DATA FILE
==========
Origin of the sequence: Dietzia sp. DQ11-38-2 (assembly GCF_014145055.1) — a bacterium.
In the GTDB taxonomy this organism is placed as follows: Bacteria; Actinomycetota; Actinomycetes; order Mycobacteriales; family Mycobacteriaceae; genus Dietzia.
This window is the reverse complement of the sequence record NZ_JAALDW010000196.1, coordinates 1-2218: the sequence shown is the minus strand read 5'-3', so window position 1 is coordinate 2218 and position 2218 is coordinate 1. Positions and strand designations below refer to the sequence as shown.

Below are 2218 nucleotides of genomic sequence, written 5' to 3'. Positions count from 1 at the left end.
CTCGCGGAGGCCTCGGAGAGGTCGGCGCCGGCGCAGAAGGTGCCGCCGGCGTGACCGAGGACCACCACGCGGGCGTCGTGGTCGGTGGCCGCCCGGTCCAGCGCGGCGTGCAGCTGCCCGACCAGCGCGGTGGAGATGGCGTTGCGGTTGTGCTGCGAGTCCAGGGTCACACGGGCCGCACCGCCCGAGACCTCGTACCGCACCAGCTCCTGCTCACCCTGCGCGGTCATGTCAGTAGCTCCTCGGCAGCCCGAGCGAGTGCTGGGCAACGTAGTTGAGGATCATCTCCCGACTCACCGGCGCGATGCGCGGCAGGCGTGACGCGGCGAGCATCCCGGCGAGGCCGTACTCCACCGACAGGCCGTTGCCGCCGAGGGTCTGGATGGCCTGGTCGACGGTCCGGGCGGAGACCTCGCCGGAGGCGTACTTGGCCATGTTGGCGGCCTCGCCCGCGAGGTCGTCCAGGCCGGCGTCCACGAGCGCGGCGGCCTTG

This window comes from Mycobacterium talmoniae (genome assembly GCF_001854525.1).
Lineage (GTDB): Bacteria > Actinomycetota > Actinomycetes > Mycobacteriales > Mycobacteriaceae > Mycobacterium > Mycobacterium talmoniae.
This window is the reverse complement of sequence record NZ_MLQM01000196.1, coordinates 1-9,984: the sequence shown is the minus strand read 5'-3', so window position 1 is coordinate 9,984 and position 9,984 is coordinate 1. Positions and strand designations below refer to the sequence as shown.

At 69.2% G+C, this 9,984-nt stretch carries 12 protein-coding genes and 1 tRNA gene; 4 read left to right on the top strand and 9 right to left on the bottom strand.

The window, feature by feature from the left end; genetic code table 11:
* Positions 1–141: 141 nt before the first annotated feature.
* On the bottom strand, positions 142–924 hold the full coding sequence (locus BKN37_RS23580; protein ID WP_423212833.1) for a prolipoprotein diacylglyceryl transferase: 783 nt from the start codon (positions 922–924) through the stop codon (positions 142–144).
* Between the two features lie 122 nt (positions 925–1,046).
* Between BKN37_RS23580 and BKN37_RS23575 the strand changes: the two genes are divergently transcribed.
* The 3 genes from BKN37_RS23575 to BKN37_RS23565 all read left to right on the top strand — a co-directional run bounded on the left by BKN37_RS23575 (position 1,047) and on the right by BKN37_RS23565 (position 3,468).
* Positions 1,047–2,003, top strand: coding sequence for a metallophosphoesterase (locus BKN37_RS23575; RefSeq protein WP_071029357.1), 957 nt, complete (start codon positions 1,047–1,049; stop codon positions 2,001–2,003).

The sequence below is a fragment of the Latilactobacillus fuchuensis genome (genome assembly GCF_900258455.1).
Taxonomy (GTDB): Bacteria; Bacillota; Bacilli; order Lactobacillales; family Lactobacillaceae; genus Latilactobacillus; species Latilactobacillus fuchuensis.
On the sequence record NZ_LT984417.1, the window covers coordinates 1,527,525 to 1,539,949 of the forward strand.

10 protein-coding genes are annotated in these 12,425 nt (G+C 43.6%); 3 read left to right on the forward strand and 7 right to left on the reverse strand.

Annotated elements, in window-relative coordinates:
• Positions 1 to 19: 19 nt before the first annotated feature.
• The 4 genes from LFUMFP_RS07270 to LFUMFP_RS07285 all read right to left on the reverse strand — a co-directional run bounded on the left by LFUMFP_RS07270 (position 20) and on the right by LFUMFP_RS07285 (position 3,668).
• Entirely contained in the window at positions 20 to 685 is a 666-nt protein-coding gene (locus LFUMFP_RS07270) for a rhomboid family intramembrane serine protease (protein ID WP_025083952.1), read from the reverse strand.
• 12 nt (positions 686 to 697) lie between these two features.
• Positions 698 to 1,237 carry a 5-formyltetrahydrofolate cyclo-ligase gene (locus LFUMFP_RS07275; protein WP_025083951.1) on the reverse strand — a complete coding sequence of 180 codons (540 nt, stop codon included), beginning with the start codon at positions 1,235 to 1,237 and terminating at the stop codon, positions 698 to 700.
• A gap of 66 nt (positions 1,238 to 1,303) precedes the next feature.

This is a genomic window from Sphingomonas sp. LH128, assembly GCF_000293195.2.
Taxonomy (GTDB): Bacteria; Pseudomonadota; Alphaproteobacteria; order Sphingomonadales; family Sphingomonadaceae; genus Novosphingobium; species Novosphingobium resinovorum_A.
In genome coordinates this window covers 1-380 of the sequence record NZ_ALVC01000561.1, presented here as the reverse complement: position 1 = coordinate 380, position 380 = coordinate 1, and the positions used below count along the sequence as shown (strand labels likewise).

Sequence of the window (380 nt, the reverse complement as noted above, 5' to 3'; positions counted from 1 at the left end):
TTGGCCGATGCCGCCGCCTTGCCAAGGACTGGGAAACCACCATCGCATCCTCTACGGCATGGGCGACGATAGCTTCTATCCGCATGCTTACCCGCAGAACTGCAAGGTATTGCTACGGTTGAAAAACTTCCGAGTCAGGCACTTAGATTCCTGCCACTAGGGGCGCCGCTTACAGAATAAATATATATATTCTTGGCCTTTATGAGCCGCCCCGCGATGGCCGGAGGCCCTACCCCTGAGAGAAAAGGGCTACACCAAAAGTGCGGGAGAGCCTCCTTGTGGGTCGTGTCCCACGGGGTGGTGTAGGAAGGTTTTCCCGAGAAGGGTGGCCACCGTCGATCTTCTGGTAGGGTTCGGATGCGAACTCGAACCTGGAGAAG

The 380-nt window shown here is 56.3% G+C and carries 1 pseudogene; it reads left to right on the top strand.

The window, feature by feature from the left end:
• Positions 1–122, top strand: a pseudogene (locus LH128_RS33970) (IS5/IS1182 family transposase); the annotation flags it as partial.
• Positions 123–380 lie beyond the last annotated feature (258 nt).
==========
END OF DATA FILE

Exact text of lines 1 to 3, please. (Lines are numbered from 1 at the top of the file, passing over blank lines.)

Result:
Origin of the sequence: Dietzia sp. DQ11-38-2 (assembly GCF_014145055.1) — a bacterium.
In the GTDB taxonomy this organism is placed as follows: Bacteria; Actinomycetota; Actinomycetes; order Mycobacteriales; family Mycobacteriaceae; genus Dietzia.
This window is the reverse complement of the sequence record NZ_JAALDW010000196.1, coordinates 1-2218: the sequence shown is the minus strand read 5'-3', so window position 1 is coordinate 2218 and position 2218 is coordinate 1. Positions and strand designations below refer to the sequence as shown.